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THAD B. H1HHIKG, PnliMer. " Caroltna, Oaboluta, IE3iELCT33sr's BLESsnras Attend Heb." 1 SOBSCMPTIOH $2.00 1 Tea.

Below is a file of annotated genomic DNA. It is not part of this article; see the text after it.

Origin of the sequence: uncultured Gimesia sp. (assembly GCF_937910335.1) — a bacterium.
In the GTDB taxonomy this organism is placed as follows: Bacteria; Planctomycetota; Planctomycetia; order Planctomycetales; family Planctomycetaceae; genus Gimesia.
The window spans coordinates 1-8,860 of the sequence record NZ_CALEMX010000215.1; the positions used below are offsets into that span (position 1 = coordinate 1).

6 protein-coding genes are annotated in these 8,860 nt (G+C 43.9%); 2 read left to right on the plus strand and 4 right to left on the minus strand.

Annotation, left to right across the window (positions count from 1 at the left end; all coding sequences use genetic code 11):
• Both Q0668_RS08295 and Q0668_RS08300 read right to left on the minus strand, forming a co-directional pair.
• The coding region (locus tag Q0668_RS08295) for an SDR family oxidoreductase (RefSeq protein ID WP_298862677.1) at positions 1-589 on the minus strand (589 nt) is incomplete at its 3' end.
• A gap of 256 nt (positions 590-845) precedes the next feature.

VOL. Yin. HENDERSON, N. C., THTJRSD AY, OCTOBER 3, 1889. NO. 40. , . . i 1 " l i i Freients in the most elegant brm THE LAXATIVE and NUTRITIOUS JUIOE OF THI FIGS OF CALIFORNIA, Combined with the medicinal virtues of plants known to be most 1" ::ficial to the human system, forming an agreeable i.nd effective laxative to perma r.cntly cure Habitual Consti pation, and the many ills de pending on a weak or inactive o:idjtion of the KIDNEYS, LIVER AND BOWELS. It ik ihe noKt excellent remedy known to CLEANSE THE SYSTEM EFFECTUALLY When one is Bilious or Constipated so that UHE KLOOD, REFRESHING SLEEP, fiALTH and STRENGTH H..TUBALLY FOLLOW. ft very one is using it and all are delighted with it. ASK YOUR DRUGGIST FOR MANUFACTURED ONLY BY CALIFORNIA FIG SYRUP CO. I AH fRAKClSCO, CAL. itjifirvttiE. ry hew york. n. Jones' Grove Tract of -U30 Acres For Sale. Fifteen Tracts of Fine Totocco, Cotton, Grain and Timler Lands on Easy Tens, The undersigned committee of the Trus tees ef the University of North Carolina, on Wednesday, the 13th day of November, next, at 12 o'clock, on the premises, will offer for sale, at auction, the Jones Grove of 1.430 acres, situated on the Chapel Hill and Pittsboro road. It will be divided into traets of about 100 acres each. It is noted as one of the finest farms in the State, being well adapted to bright tobacco, cot ton and grain. The sale will be by the acre at a moderate upset price, with no by- bidder over that. The terms are one-third eash, the remainder in two and three years with 8 per cent, interest from date. Mr. W. C. Cole, agent, whose postoffice is Chapel Hill, N. C, will answer all ques tions and will be on the land every Wed nesday, until sale for the purpose of show ing it. KEMP P. BATTLE, JOHN MANNING, A. H. MERRITT. Chapel Hill, N. C, Sept. 16th, 1889. IT - IS: A FACT I That every man, woman and child trades in this market, can who SAVE MONEY By buying their foot wear at Anglea's :-: Shoe :-: Store. The largest assortment from which to select, and the best goods for the least money always. New stock just in. Pro mote your comfort and preserve your health, by calling at our store and pur chasing from our large and seasonable line of choice selections in BOOTS AND SHOES. All that you may need, for yourself or family, in our line. Our stock consists of the choicest of coods and latest styles, from the very best manufacturers, and em braces all grades ; and our facilities for eettinc goods are such that we cannot be undersold. We guarantee satisfaction to all our customers. A full line of Gents' Furnisning Goods, Trunks, Yalises, Umbrellas, &c. Believing 1 can save my customers money I respectfully ask them to call and see me. Mr. lt. L. Green will be pleased to see his friends. A. K. ANGLE A, Jan. 1-1 c. Henderson, N. C. HENDERSON Carriage Wagon Works, Crow & Marston, Prop rs. We Uke this method of informing our friends aud the public generally that we are better prepared to supply Carriages Buggies, Wagon, Carts, Ac, cheaper than ever before. We make a specialty 1m manufacturing the cflbbrated Alliance Wagon, on of the best wagons sold. It cannot be excelled. We have with us the tines workmen in the State, and are prepared to d all kinds of work with neatness and despatch. Carriage Painting and Horseshoeing a specialty. Thankful for pa-st patronse, we hope b- good work and strict atten tlon to business to merit a continunce of the same Very Respectfully, jan. 24 S I. CROW MARSTON NORTH CAROLINA M THE LATE WAR. THE GLORIOUS RECORD OF HER TROOPS. She not only Furnished More Soldiers to the Cause of the Confederacy, but Lost More Killed and Wounded in Battle Than any Other Southern State The Part Played by Them at the Battle of Gettysburg:, &c, &c. From the News-Observer.J Some little time since, in comment ing on certain statements contained in a speech I delivered before the Veter eran's Association of this county (Vance) on July 4th last, you said that you did not know the source of my in formation and would be glad to have it. The record made by the troops from North Carolina lor heroism on the battle-field and devotion to the cause of the Southern Confederacy, as asserted in those statements, was so far ahead of all the others of the South ern States as naturally to excite en quiry as to the correctness of those statements. In the last few days I have obtained a copy of a work called "Regimental Losses in the American Civil War, 1861-1865" by Wm. F. Fox, Lt. Col. U. S. V., published by the Albany Publishing Co., 1889. In his preface Col. Fox says: "The work is offered only as a convenient digest of official publications already issued by the General Government or State Military Bureaus. No statistics are given here that are not warranted by the official records. The work represents the patient and conscientious labor of years, days and often weeks, having been spent on the figures of each regiment." Of course, most of the book, about 600 pages, is taken up with the Fed- eral army and its several commands; but he devotes his last chapter XV to ! " uonteaerate mosses sirengtn 01 me Confederate Armies Casualties in Confederate Regiments, &c, &c." We compile the following facts from this chapter : Aggregate enrollrr.eut of Confederate Armies ubout 600,000 CO a 3 o 0) 3 o H e j-. 5 c 3 Con fed Losses, 52,953 N. C. Troops, 14,522 S. C. Troops, 9,187 Mississippi Troops, 5,807 Georgia Troops, 5,553 Virginia Troops. 5.32S Louisiana Troops, 2,618 Arkansas Troops, 2,169 Tennessee Troops, 2,115 Florida Troops, 703 Texas TrooDS. 1.349 21,570 5,151 3,735 2.651 1,719 2,519 863 915 874 506 6!so7 151265 3,702 6.947 7t,59 3.782 3,425 1,047 14.704 6,545 6.862 6,414 1.346 1,241 i,aM 3,849 I omit Alabama Irom above list as Col. Fox says: " Nearly all the Ala bama muster rolls are missing, and the above returns are incomplete but are compiled from the muster rolls on file in the Bureau of Confederate archives." To appreciate the force of the above statistics, I quote the military popula tion of above States in 1861. Virginia, i96587 Tennessee, ' i59353 North Carolina, 115,369 Georgia, nj.,005 Alabama, 9997 Texas, 92I4S Louisiana, 83,436 Mississippi, 7' 2 95 Arkansas, 65,231 South Carolina, 5546 lorida, i5t739 When we consider that the average oss in the Union armies in killed or mortally wounded and died of disease was only 8.6 per cent, of their total enrollment of 2,380,272 men, and then ascertain that North Carolina's oss in the late war was over 35 per eetit. of her entire military population j of 1 86 1, and South Carolina's loss of! over 32 per cent, one may well ex- claim, as Col. Fox does when stating the figures, " the result is extraordi- narv in its heroic aspect. j - Descending to losses sustained uy , . 1 1 : 1 i.. individual regiments, Col. Fox gives lkt of those Confederate regiments whose percentages of loss at particular engagements were so great as "to be remarkable." Says Col. Fox, page 555: "The severity of the losses among the Confederates, and the hero ic nersistencv with which they would stand before the enemv s musketry, becomes apparent in studying the of- ficial returns of various regiments. "At Gettysburg, the 26th North Car olina, of Pettigrew's Brigade, Heth s Division, went into action with an ef- fective strength which is stated in the regimental official report as over 800 men. They sustained a loss accord ing to Surgeon General Guild's report of 86 killed and 502 wounded. Total 588. In addition there were about 120 missing, nearly all of whom must have been wounded or killed, but as they fell into the enemy's (our) hands, they were not included in the hospital report. This loss occurred mostly in the first day's fight. The quartermas ter of the 26th who made the official report on July 4th states that there were only 216 left for duty after the fight on the first. The regiment then participated in Pickett's charge on the third day of the battle, in which it attacked the position held by Smyth's Brigade, , Hay's Division, Second Corps. On the following day it mus tered only 80 men lor duty, the miss ing ones having fallen in the final and unsuccessful charge. In the battle of the first day, Capt. Tuttle's company went into action with three - officers and 84 men ; all of the officers and 83 of the men were killed or wounded. On the same day and in the same brigade TettigrewY). Company C, of of the 11th N. C, lost two officers killed and 34 out of 38 men killed or wounded. Capt. Bird, of this com pany, with the four remaining men, participated in the charge on the 3d of Tuly, and of these, the flag bearer was shot and the Captain brought out the flag himself. This loss of the 26th N. C. at Gettysburg, was the severest regimental loss during the war, The next instance in point of nu merical loss is that of the Second N C. Battalion, Daniel's Brigade, Rodes' Division, sustained also at Gettysburg. "General bwell says Col. fox in a foot-note to page 556, "in his official reports, states that this Battalion lost j 200 killed and wounded out of 240 present." The next instance is that of the 6th Alabama, Col. John B. Gordon, at Fair Oaks, May 31, June 1, 1862, Rodes' Brigade, D. H. Hill's Division, which lost 91 killed, 277 wounded and 5 missing, out of 632 engaged. The next is that of the 4th N. C, G. B. Anderson's Brigade- of the same division and in the same bat tle ; it sustained a loss of 77 killed, 286 wounded and 6 missing out of 678 engaged. It will doubtless surprise many to learn that the two commands that head this "remarkable list are North Carolina troops, and that the record was made on thereld of Gettysburg. jn this connectwrWtwill do no harm to state tnat one 'North Carolina reg- jment, the 26th, had more men killed and more wounded at Gettysburg than were killed or wounded in any one of the three brigades, of five regiments each, that constituted Pickett's divis ion at Gettysburg. Also, that lacking ten killed, the four North Carolina ; regiments of Pettigrew's brigade lost 59j27 140,821 ! as many killed as were killed in Pick-'-fti ?t Lett's fifteen regiments ; and that the j two North Carolina brigades of Daniel and Iverson lost more men killed than Pickett's entire division of three bri gades of five regiments each, and that when the battles were over, and the retreat had to be made, General Lee selected two brigades of the much slandered Heth's Division to act as the rear guard of his army, viz: Archer's Tennessee and Pettigrew's North Carolina. Two brigades that had covered themselves with glory in the three days fighting, and were left but a mere handful of men to stand between the retreating army, and its pursuing foe ; and as if the Nemesis of battle was not satisfied with the blood already shed, the General of this North Carolina Brigade, was called upon to sacrifice his life in resisting the attack upon this rear guard. Marshal Ney, firing the last shot as he retreated across the Niemen, "the solitary rear guard of the Grand Army," is no sub limer figure than Pettigrew, after his magnificent three days fighting at Get tysburg, yielding up his life in defend- in? the rear guard of the Army of O w " Northern Virginia, on this, its last re treat across the Potomac. It is also established by Col. Fox's tables that the North Carolina Troops I not only head the list of commands that sustained the greatest regimental loss in any one battle, but also they head the other list, that of the greatest j percentage of loss sustained in any one battle I Rei jgimenta uaixie Division Per ct Heth's 86.3 Rodes' 83.3 Hood's 82.3 Ewell's 76.0 Hardie's 70.5 Cheatham's 68.2 Johnson's 6S.0 Longstreet's 67.7 Evans' 06.8 Evans' 66.2 2fith N. C. Gettysburg 2(in.c Bat trettysburg a ; Texas Angetam eth Miss. shiioh 8th Tenn. Stone's River 10th Tenn. Chlcamauga Palmetto ss Glendall 17th S. C. Manassas 23 s. C. Manassas 44th Ga. Mechanicsville D. H. Hill's 65.1 Antietam Anderson's 63.1 16th Miss. 27th N. C 6th Ala. 15th Va. Antietam Seven Pines Antietam Walker's 61.2 D. H. Hill's 59.0 McLaw's oh.5 It may interest some to give the number of troops each State furnished to the Southern Confederacy accord- - ; ing to Col. t ox s statement, viz.: Infantry. Cavalry. 5 Regt's 6 Regt's 2 Rata a Regt's IBat 12 Regt's 3 Bats 3 Regt's 1 Bat Artillery. Alabama Arkansas Florida 55 Hegt's 11 Bats 35 Reefs 12 Bats 10 Regt's 2 Bats 68 Regt's 17 Bats 34 Regt's 16 Batteries 15 Batteries 6 Batteries Georgia Louisiana 30 Batteries 2 Reefs 10 Bats Mississippi 49 Regt'B 26 Batteries 9 Regt's 4 Bats I Regt'r 5 Bats 7 Regt's IBat 21 Regt's 11 Bats 28 Regt's 4 Bats 23 Regt's II Bats 9 Regt's 5 Bats 20 Batteries 11 Batteries o jsais N.C. B.C. Tenn. 77 Regt's 4BaU 33 Regt's 2 Bats 61 Regt's 2 Bats 1 Reg't IBat 28 Batteries 1 Reg't 1 Bat 32 Batteries Texas Virginia 22 Regt's 5 Bats 66 Regt's 10 Bats 16 Batteries 1 Reel 53 Batteries B'dr States 21 Reg'ts 4 Bats U.S.RegTrs 7 Regt's 11 Batteries 6 Regt'B IBat Col. Fox also says: "The rolls of the North Carolina regiments have been printed, and with the eight regiments of junior and senior reserves, show a total enrollment of 125,000." It thus appears that North Carolina furnished in the late war 10,000 more soldiers than her entire military population in 1 86 1. It is somewhat strange that facts, so glorious for the arms of North Carolina should be given to the world by a soldier engaged on the Federal side in the late war who has exhumed these treas ures buried in the musty archives of the War Department, and published them to the world in the4enduring form of a work of recognized authority. Fas est ab hoste doceri. . . To Capt. W. R. Bond, of Scotland Neck, Halifax county, all honor should be given for being the person first to call attention in his essay, "Pickett or Pettigrew," to some of the above sta tistics, and to many other matters equally as remarkable and creditable to North Carolina. Let others take up the story and continue it until nothing shall be left to be said either in defence or eulogy. Wm. H. S. Burgwyn. Henderson, N. C. IP WE COULD KNOW. TMrs. M. S. Sutphin, in Inter-Ocean. If we could only always know The heart of him we think our foe, What love and pity we had shown ! If we had known The circumstances of his life, His good resolves, his inward strife ! How tender then our hearts had grown If we had known ! If we could know that when we pray God hears and heeds each word we say. And pities us, and loves us so If we could know, O ! what sweet rest the heart would feel ! What sense of rest would o'er us steal ! What loving words from hearts would flow If we could know ! If we had known while on life's way, With loved ones walking day by day, Death's shadow hovered 'round our home If we had known. How we'd have sheltered that dear head ! And unkind word had ne'er been said, How sweet our smile ! how soft our tone If we had known ! If we could only know to-day That loved ones who have gone away Still care and love on us bestow If we could know That those who loved us and have died Are sometimes standing by our side, Life's journey then with joy we'd go If we could know. Death of Gen. Hill. I Wilmington Review. 1 ipnt r.pn rianiel Harvev Hill. one of the most prominent figures of . . . r -. , the late war, ana one 01 tne most ga - lant of the many brave and noble souls who have made Southern valor and chivalry as immortal as the everlasting hills, passed quietly to his last long sleep in Charlotte, on luesday after noon, Sept. 24th, at the residence of his brother-in-law, Mr. J. P. Irwin. Gen. Hill was a native of York county, S. C, very near the North Carolina line. He was born in 182 1 a'nd graduated at West Point in the class of '42 with Gens. Longstreet, A. Stewart, Doubleday, Reynolds and others. He served with great gallan try and distinction in the Mexican war and was twice breveted. He entered the Confederate service as commander of the First Regiment and fought and won the first fight of the war, the bat tle of Big Bethel. He took a prominent part m the battle of Big Bethel, and led success- ively in the following engagements : Williamsburg, Va., Seven Pines or Four Oaks, Mechanics ville, Cold Har- ... . . bor, Malvern Hill, South Mountain or TSoonsboro. Sharnsbure and Freder- icksburg. After this latter battle Gen. 1 tj TT.ll r9Q transferrer! to the seat of war in the West. His reputation was gained at in the battle of bouth Mountain. He held the mountain pass at Boonsboro against the whole of McClellan's army from early dawn until the afternoon, when Longstreet and Hood came to his relief. The ghting at this point was terrific. At the close of the war Gen. Kill returned to Charlotte and published a ui m,;nB Th, TnnJ IV uiuuiuii .""pj 7 1 Love, which he was compelled to give up because of broken health. In . - 1876 he became President ot the uni versity of Arkansas and in 1887 he was elected President of the State Agricul tural College at Milledgeville, Ga. Because of feeble health he was soon compelled to resign this position and he returned to Charlotte. He was Wilmington last summer and visited Southoort. seeking relief. cr.-ii ,t-o- v,v,--iniar - Gen. Hill was Stonewall Jackson. He was married. to Miss Isabella Morrison, oldest daughter of the late Dr. R. H. Mor risson, in November, 1848. Mrs. D. H. Hill and seven children are still living. Gen. Hill's body was buried in the old graveyard, at Davidson Colleere. where four of his children 0 - were buried. In and About the Oxford Orphan j Asylum. From the Orphans- Friend we glean the following industrial items about the Asylum : - We have between 9,000 and 10,000 celery plants growing finely at present. One acre of beans planted about the first of September will, we hope, yield a bountiful supply of late snaps. We have put up four stacks of hay; and there is enough grass on the farm now to make five or six stacks more. We have dug upwards of 200 bushels of Irish potatoes and fully 100 bushels yet to be harvested. The quality is very good.: Theprospect is pattering for a heavy yield of field corn, although the rainy weather forbade thorough cultivation. 1 00 harrels will probably be harvested. Frequent sowings of turnip seed have been made, and we expect a plentiful crop of tnmins. However the insects are re- mA.rk-n.hlv troublesome, especially the small flea-bucr. The shoe makers seem to be greatly en couraged concerning their work. The bovs' shoes are all finished, and the girls' well under way. "Jack Frost" will not catich 11s unnrenared The boys, are all disposed to rejoice over the recent acquisition of their new mnttrpssfts. And surely nothing could be more acceptable nor furnish more gen nine "solid comfort" than a good bed. The abounding mercy and goodness of our Father is nowhere more apparent than in the midst of this large family which, in spite of its many members, and the rather unhealthy season, continues to eniov almost nerfect health Our sweet potatoes did not have a fair ehance on account of the extremely wet weather in July and August; but the prospect is good for a large crop, and we are getting ample supplies for the table now, from the earnest piantmgs. The Man Who Doesn't Insure. One of our local insurance agents and Henderson has its quota, repre senting as they do the best foreign and American companies says this : I have discovered that the man wno refuses life insurance for the protection of his family on the plea that " Providence will take care of them" is first cousin to the fellow who crawled up the ladder when the bear appeared, and encouraged his wife in the fight which came off, by shouting lustily: "Go it, Betty; that's right ; hit him another !" He is the kind of man who borrows his neighbor's news paper, is a dead-head in his church, and sits by the fire and smokes placidly while his wife brings up the coal, lie nas won derful trust in Providence for somebody elsel The Plan for Advertisers. Number less schemes have been devised for the purpose of advertising. Millions of dol lars have been spent in trying to force the public to read advertisements against their will. These dodges are sprung upon them when they least expect them, and the effect is therefore annoying. It is as if a tramp should ring your front door bell and ask for the loan of a quar ter. Advertising in a reliable newspaper is different. People expect to see re mere every day. Advertisers, m aeaung wiwi the public, should remember that they nro a-ikinir favors : thev should do so in acourteou business-like manner. There ig a tjme ana piace for everything, and the place for advertising is in a newspa per: and the time every issue. Horace Greeley. The Testimony of One Who Knows. Says an exchange: "I have no ticed," said Geo. K. Oyler, "that the men who profess not to believe in ad vertising are the very first ones to dis- cover ana kick auoui anyuung m w 4- Anna nri- nloilQO tllOm TS- tr f " . . , nr M 11.11. 1 1 1 1 1 . n 1111b i;ii.(L.ru pecially do they become rampant, 11 they consider that it reflects upon their business, even if it is only a three-line item in an ouscure uoruci ui mc yo-yvx. This ought to convince them, if noth- ing else would, that everything in the papers is read, and that advertismg P&yS Henderson as a Cotton Market. The reputation of Henderson as the 1 A, vrti1ra4- in -flilQ GOoflVr. f".f a . 1rpfl1v Rn well established it ig something of a chestnut for us to repeat it. But in the beginning of the season we desire to call the attention of cotton sellers to the fact that this is . 11 ,1 1 1 ' iL . J the place to sen tneir couon u mey uu sire to get tne Desr, price oduuiuu in 1 -i 1 i - c any mianu uuuraei m tuc ou BrinK -UUi The Associated Press saw fit to send out in its dispatches the full text of the platform adopted by the Ohio and Virginia Republicans. Why does it r,;a n trnrr the Mrellent iJU L giv IW tiv vaav . platform adopted bv the Democrats ot New Jersey on luesaayr wiimmgton Review. Because the Associated Press is own e(j and controlled by Republicans, and I a c-, tk nkn: anrl nurnoses of that party, is not consid I I ere(j Gf sufficient importance to send - out for publication. The Valley Virginian of Staunton 11 not support Boss Mahone. It says will not support Boss Mahone. lt says Platforms will be so much Vaste pa arguments on tariff and internal in revenue, and like interests, will be thrown to the winds. It will simply be whether the people of Virginia are tn I milliner to rass under the iron rule 01 -.. . William Mahone, or assert their man hood and their power by burrymg him under a popular majority of from 25,- . , it ,Wr tariff it icn't 000 to Republicanism that is at issue. It 1 ku.uww. a k 4u . Mahonism, and the people of Virginia will never endorse it nor vote to place the Old Commonwealth under its dis astrous influences. A L1TTLEOTSENSE HOW ASH THEN I RELISHED BY THE MOST MEN AKD WOMEN TOO. Who Loosens up the Hide of His Fel low-man and Makes Him Laugh, is a Benefactor to that Man. He "Do you believe .in marrying for money, Miss Antique?" She "I don't know; how much have you got?" Epoch., . :. It is a curious fact that while women are reticent about their own ages, they have no hesitation about publishing the ages, of other women. Pittsburg Bulletin. Guest "You seem musical. I al ways hear you whistling. What is your favorite song?" Waiter "Re member me, sah." He got a quarter. N. Y. Sun. . If grown men only knew as much as their mothers think they know when they are babies the world would have no further use for cyclopedias. Som erville Journal. Humorist "I suppose the little joke will go at regular rates if accepted." Editor "Yes, I guess so. It is too old to travel for half-fare any longer." Terre Haute Express. Clara f patronizingly) "It is a good plan for a person in society, to try at least to look wise. Debutante "True ! But don't you sometimes find it hard to do sot" Drake's Maga zine. Head Clerk "I'm letting my whis kers errow. sir." "So I see : but I can't permit employees to grow their whis 0 . kers in business hours. That must be done in their own time." Toronto Grip. His only failing. Miss Charity "Is your husband addicted to the use of alcoholic stimulants!" Recipient for alms "No, indade, mum, not he; his only failin' is drinking." Law rence American. Proud father "Heavens ! What a passion for the sea my son Siegfried has. Last evening he went to the Kill nffariffirrlc Vi WQC CA'ICIiMr and now he is eating raw clams." Fliegende Blaetter. "What general event happened in 1876?" asked a Boston school teacher, referring to the Centennial fair. tnicicupuu a uiiguu "The Mationai uase rjau league was formed then." N. Y. Tribune. A man of family. Prodley "I hear you have been getting married." Tooker " Yes." Prodley " Whom did you marry?" Tooker " Milly Jones, her mother, her step-father, and two maiden aunts." Harper's Bazar. TSTnwaHavc th( vnimor men nf the men of the - - j o - period don t go down on their knees " Wa.a thai. .4-,,lA I future wives. They hold a solitaire diamond ring above their heads and the giris jump iox..Somerville Jour nai I i TT--l mnthpr nhnnip. n lfl vnil j ,. give the bigger apple to Charlie, as I told you to?" Johnnie "No; you 1 sec x aLC uis apic m uy jjiok.-. njjid you give him the other one tnen? oh, no; you see that one was mine. I rA crvArtcmin it AVl T CPA VAIl'vP got a partridge. Did you use bird shot?" Amateur sportsman (sarcas tically "Of course I did. How do you think I killed him? b'pose 1 caught him in a barn, and clubbed him to death?" Fuck. - Judge "You are a freeholder." Prospective juryman " Yes, sir. Tudcre "Married or single t" Pros- J o - . - . pective juryman "Married three years ago last month" Judge "Have you formed or expressed any opinion Prospective juryman "Not since I was married, three years ago." Bos ton Post. Mr. Goodcatch (calling on the eld 1 UVUUVUIWI "o - - 1 sister) "Why, Johnny, how you are growing r you 11 De a man Deiorc your sister, if you keep on. "You - bet 1 wfli. Sister'll never be a man if sne keeps on being twenty like she has r .v- i . c.,m orC " Tlipn fhrrt for the last five years." Then there was trouble in the household. Law rence American. TnmmvAre we zoinz to trke the cat with us when we go to see , dma next weeU?.. Mrs. Fig : "Of course not. What makes ou aslc such looiisn questionsr iommy "'Cause I heard pa tell Mr. Braggs that the mice would have a high old time while the cat was away next week, that's all." Terre Haute Express. Softpate "Whatcber think of the dawg, Miss Sprightly? Fine dawg that." Miss Sprightly "He is a I snlendid creature." Softpate "I r " is have refused a cool thousand lor him fact, I assure you. Would it sur prise you if I told you that dawg knows as much as I do?" Miss Sprightly "Not at all." American. W. E. SMITH, UERCHANT x. TAILOR, HENDERSON, N. C. Why go from home for fine tailor-made clothing when you can get as good work and as perfect a fit here as elsewhere ? A fall line of FOREIGN 1ND DOMESTIC VOOLEIS from which to select. Work equal to the best, and a perfect fit guaranteed or no sale. Keep up home enterprise, sept 5. PKOFESSIONAL CAKDS AYCOCK & DANIELS, OOLDHBORO. C. C. DANIELS' W1LKON. AYCOCK & DANIELS & DANIELS, ATTORNKY8AT LAW, WILSON, N. C. Any business entrusted to ns will promptly attended to. be W. K. HENRY, ATTORNEY AT L.A W. HENDERSON, N. U., OFFICE IN BURWKLL BCILMHQ. Courts: Vance. Franklin, Warren, Oran Tllle, United States Court at Kalelgb, and Supreme Court of North Carolina. Kkfkrknces: Chief Justice W. N. H. Smith, Hon. Augustus 8. Merrlmon, Oov. m. Argo, Dr. w. t. Cheatham. Dr. J. H. iJiSASShJaS!i va U k). UOUlUOl f a M. 11111 1 IM Office hours 9 a m. to S p. m. men. 7 8 1. L. C. EDWARDS, A. B. WOHTHAM, Oxford. N . O. Henderson, N. C. JjT WARDS & WORTH AM, ATTORNEYS AT LAW, HENDERSON, N. C. Offer their services to the people of Vance county. Col. Edwards will attend all the Courts of Vance county, and will come to Henderson at any and all times when hi assistance may be needed by his partner, march 19 a T. AY ATKINS, Attorney and Counsellor at Itaw HENDERSON, N. O. Courts: Vance, Granville and Warren, and the Federal Court at Kalelgb. Hpeclal attention given to negotiating loans, settlement of estates, and litigated cases. Jan. 6. M. PITTMAN, attorney at law. HENDERSON, N. C. ! m Prompt attention to all professional nasi. ness. Practices in the 8 late and Kederal courts. tional Bank and E. D. Latta Bro.. Char lotte. H. S.C: Alfred Williams Co.. Kalelsh. N. C: D. Y. Cooper and Jas. H. Lasslter. Henderson. N. C. Office : Over Jas. U. Lasslter A Son's store, nov 51 c JJi DREW J. HARRIS, ATTORNEY AT LAW HENDERSON, N. C. Practices in the courts of Vance. Oranvllla Warren and Franklin counties, and In th supreme and Federal court of the Bute. Office: In Harris Law Building, next W. H. DAT. A. C. ZOLLICOFFKB. JQAY & ZOWLICOFFEK. ATTORNEYS AT LAW, HENDERSON, N. C. Practice In the courts of Vance, Granville, Warren, Halifax and Northampton, and In the Supreme and Federal courts of the Btate. Office: In Zolllcoffer's law building. Oar nett street. feb. I. -p 8. HARRIS, DENTiST HENDERSON, N. C. -Office overE. O. Datlc Store, rr at, 25, 1 c. Main Street The Bank of Henderson, HENDERSON, VANCE COUWTY, N.C. OeneraJ Bankiar, Eichaais aa4 Collection BnilacM, First Moptoaob Loans Negotiated on good farr-j for a term of year, in sums of $500 iid upward, at 8 per cant Interest and moderate charges. Apply WM. H.S. BUROWYJf, At the Bank of Henderaou. M.H.S, BURGWYN, VTTORNKY AT LAW HENDERSON, N. C. Persons deairlng to consult ma proftot- tdonally. will nndmedaliy atmy ofleain I Tu Bank of Henderaon Building K. W. COG1IILL, CONTRACTOR AND BUILDER HENDERSON, N. U. Estimates for the erection of buldllnn. u aU knd 0 lumber t pf Woodg i prices, witn ireigntaaaea. feb. 91 c C. 8. BOYD TA . Dental Surgeon, camx J HSNDXIUOH,. 0 7 Satisfaction guaranteed as to work and prk. n. Offlc orer Parker A Closa' store. Main str fab 4 a.